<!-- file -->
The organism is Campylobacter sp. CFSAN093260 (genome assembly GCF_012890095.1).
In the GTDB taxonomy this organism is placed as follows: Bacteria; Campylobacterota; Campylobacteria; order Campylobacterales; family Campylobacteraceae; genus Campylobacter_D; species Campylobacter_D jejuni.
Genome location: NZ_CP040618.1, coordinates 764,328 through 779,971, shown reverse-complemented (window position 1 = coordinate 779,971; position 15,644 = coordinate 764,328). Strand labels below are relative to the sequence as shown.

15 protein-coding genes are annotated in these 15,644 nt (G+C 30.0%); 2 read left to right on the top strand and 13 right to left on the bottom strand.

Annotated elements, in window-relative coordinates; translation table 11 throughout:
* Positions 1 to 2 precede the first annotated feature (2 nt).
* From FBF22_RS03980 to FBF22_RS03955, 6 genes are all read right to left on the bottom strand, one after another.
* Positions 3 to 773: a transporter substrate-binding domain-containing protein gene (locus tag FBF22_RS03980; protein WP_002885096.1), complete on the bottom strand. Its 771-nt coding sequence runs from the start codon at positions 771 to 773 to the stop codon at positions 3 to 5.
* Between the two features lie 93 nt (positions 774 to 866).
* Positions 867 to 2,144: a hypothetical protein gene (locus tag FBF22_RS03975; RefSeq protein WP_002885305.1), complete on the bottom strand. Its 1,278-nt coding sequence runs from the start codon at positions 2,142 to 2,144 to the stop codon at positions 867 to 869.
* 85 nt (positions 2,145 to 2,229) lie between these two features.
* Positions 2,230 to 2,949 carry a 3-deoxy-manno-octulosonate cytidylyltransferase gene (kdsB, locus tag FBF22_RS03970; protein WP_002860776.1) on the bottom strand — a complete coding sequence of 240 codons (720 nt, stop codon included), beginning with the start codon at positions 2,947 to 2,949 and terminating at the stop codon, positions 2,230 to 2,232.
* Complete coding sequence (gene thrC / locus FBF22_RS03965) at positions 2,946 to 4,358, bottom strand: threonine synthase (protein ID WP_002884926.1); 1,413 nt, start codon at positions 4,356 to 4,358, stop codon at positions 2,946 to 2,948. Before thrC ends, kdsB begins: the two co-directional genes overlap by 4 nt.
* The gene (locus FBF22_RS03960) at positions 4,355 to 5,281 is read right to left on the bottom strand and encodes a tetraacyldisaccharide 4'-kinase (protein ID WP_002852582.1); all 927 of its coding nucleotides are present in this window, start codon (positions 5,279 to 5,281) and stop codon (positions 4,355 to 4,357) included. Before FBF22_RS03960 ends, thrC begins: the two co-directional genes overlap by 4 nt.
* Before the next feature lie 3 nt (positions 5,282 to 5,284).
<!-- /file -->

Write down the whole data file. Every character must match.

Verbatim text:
The organism is Campylobacter sp. CFSAN093260 (genome assembly GCF_012890095.1).
In the GTDB taxonomy this organism is placed as follows: Bacteria; Campylobacterota; Campylobacteria; order Campylobacterales; family Campylobacteraceae; genus Campylobacter_D; species Campylobacter_D jejuni.
Genome location: NZ_CP040618.1, coordinates 764,328 through 779,971, shown reverse-complemented (window position 1 = coordinate 779,971; position 15,644 = coordinate 764,328). Strand labels below are relative to the sequence as shown.

15 protein-coding genes are annotated in these 15,644 nt (G+C 30.0%); 2 read left to right on the top strand and 13 right to left on the bottom strand.

Annotated elements, in window-relative coordinates; translation table 11 throughout:
* Positions 1 to 2 precede the first annotated feature (2 nt).
* From FBF22_RS03980 to FBF22_RS03955, 6 genes are all read right to left on the bottom strand, one after another.
* Positions 3 to 773: a transporter substrate-binding domain-containing protein gene (locus tag FBF22_RS03980; protein WP_002885096.1), complete on the bottom strand. Its 771-nt coding sequence runs from the start codon at positions 771 to 773 to the stop codon at positions 3 to 5.
* Between the two features lie 93 nt (positions 774 to 866).
* Positions 867 to 2,144: a hypothetical protein gene (locus tag FBF22_RS03975; RefSeq protein WP_002885305.1), complete on the bottom strand. Its 1,278-nt coding sequence runs from the start codon at positions 2,142 to 2,144 to the stop codon at positions 867 to 869.
* 85 nt (positions 2,145 to 2,229) lie between these two features.
* Positions 2,230 to 2,949 carry a 3-deoxy-manno-octulosonate cytidylyltransferase gene (kdsB, locus tag FBF22_RS03970; protein WP_002860776.1) on the bottom strand — a complete coding sequence of 240 codons (720 nt, stop codon included), beginning with the start codon at positions 2,947 to 2,949 and terminating at the stop codon, positions 2,230 to 2,232.
* Complete coding sequence (gene thrC / locus FBF22_RS03965) at positions 2,946 to 4,358, bottom strand: threonine synthase (protein ID WP_002884926.1); 1,413 nt, start codon at positions 4,356 to 4,358, stop codon at positions 2,946 to 2,948. Before thrC ends, kdsB begins: the two co-directional genes overlap by 4 nt.
* The gene (locus FBF22_RS03960) at positions 4,355 to 5,281 is read right to left on the bottom strand and encodes a tetraacyldisaccharide 4'-kinase (protein ID WP_002852582.1); all 927 of its coding nucleotides are present in this window, start codon (positions 5,279 to 5,281) and stop codon (positions 4,355 to 4,357) included. Before FBF22_RS03960 ends, thrC begins: the two co-directional genes overlap by 4 nt.
* Before the next feature lie 3 nt (positions 5,282 to 5,284).